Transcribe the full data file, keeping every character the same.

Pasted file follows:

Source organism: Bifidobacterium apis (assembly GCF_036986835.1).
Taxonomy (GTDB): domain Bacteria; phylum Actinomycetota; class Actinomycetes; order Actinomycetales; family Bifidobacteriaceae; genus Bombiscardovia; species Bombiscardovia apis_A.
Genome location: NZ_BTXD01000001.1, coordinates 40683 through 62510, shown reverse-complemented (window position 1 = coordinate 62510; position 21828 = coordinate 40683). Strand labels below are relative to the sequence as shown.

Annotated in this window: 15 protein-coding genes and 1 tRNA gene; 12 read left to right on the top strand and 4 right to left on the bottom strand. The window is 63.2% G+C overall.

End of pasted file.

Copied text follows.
Source organism: Bifidobacterium apis (assembly GCF_036986835.1).
Taxonomy (GTDB): domain Bacteria; phylum Actinomycetota; class Actinomycetes; order Actinomycetales; family Bifidobacteriaceae; genus Bombiscardovia; species Bombiscardovia apis_A.
Genome location: NZ_BTXD01000001.1, coordinates 40683 through 62510, shown reverse-complemented (window position 1 = coordinate 62510; position 21828 = coordinate 40683). Strand labels below are relative to the sequence as shown.

Annotated in this window: 15 protein-coding genes and 1 tRNA gene; 12 read left to right on the top strand and 4 right to left on the bottom strand. The window is 63.2% G+C overall.